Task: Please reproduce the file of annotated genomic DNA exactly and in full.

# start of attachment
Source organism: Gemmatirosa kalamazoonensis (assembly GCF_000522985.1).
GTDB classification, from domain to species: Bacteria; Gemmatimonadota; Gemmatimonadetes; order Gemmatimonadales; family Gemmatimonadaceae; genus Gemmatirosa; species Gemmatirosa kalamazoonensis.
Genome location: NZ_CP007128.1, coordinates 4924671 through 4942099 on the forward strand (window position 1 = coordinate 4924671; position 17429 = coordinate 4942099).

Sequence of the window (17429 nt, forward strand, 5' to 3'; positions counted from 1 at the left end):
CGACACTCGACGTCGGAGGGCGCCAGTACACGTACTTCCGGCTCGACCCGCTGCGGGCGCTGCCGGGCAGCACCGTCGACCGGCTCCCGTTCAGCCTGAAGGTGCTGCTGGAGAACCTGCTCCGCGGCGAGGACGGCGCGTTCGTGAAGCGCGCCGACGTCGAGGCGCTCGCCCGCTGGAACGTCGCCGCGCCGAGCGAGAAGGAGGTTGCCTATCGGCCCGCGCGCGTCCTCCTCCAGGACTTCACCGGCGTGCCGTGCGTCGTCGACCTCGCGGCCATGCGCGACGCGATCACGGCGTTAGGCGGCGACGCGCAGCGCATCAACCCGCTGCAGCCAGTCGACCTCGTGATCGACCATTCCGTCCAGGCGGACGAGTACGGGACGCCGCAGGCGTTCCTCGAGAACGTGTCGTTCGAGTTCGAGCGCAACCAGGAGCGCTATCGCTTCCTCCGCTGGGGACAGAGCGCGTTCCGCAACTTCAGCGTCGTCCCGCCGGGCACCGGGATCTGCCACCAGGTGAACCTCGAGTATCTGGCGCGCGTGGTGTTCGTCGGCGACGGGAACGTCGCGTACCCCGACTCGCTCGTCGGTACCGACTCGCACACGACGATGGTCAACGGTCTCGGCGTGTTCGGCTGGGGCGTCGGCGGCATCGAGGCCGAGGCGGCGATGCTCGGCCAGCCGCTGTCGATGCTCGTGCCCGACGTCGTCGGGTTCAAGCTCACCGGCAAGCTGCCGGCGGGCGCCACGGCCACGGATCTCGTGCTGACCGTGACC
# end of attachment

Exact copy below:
Source organism: Gemmatirosa kalamazoonensis (assembly GCF_000522985.1).
GTDB classification, from domain to species: Bacteria; Gemmatimonadota; Gemmatimonadetes; order Gemmatimonadales; family Gemmatimonadaceae; genus Gemmatirosa; species Gemmatirosa kalamazoonensis.
Genome location: NZ_CP007128.1, coordinates 4924671 through 4942099 on the forward strand (window position 1 = coordinate 4924671; position 17429 = coordinate 4942099).

Sequence of the window (17429 nt, forward strand, 5' to 3'; positions counted from 1 at the left end):
CGACACTCGACGTCGGAGGGCGCCAGTACACGTACTTCCGGCTCGACCCGCTGCGGGCGCTGCCGGGCAGCACCGTCGACCGGCTCCCGTTCAGCCTGAAGGTGCTGCTGGAGAACCTGCTCCGCGGCGAGGACGGCGCGTTCGTGAAGCGCGCCGACGTCGAGGCGCTCGCCCGCTGGAACGTCGCCGCGCCGAGCGAGAAGGAGGTTGCCTATCGGCCCGCGCGCGTCCTCCTCCAGGACTTCACCGGCGTGCCGTGCGTCGTCGACCTCGCGGCCATGCGCGACGCGATCACGGCGTTAGGCGGCGACGCGCAGCGCATCAACCCGCTGCAGCCAGTCGACCTCGTGATCGACCATTCCGTCCAGGCGGACGAGTACGGGACGCCGCAGGCGTTCCTCGAGAACGTGTCGTTCGAGTTCGAGCGCAACCAGGAGCGCTATCGCTTCCTCCGCTGGGGACAGAGCGCGTTCCGCAACTTCAGCGTCGTCCCGCCGGGCACCGGGATCTGCCACCAGGTGAACCTCGAGTATCTGGCGCGCGTGGTGTTCGTCGGCGACGGGAACGTCGCGTACCCCGACTCGCTCGTCGGTACCGACTCGCACACGACGATGGTCAACGGTCTCGGCGTGTTCGGCTGGGGCGTCGGCGGCATCGAGGCCGAGGCGGCGATGCTCGGCCAGCCGCTGTCGATGCTCGTGCCCGACGTCGTCGGGTTCAAGCTCACCGGCAAGCTGCCGGCGGGCGCCACGGCCACGGATCTCGTGCTGACCGTGACC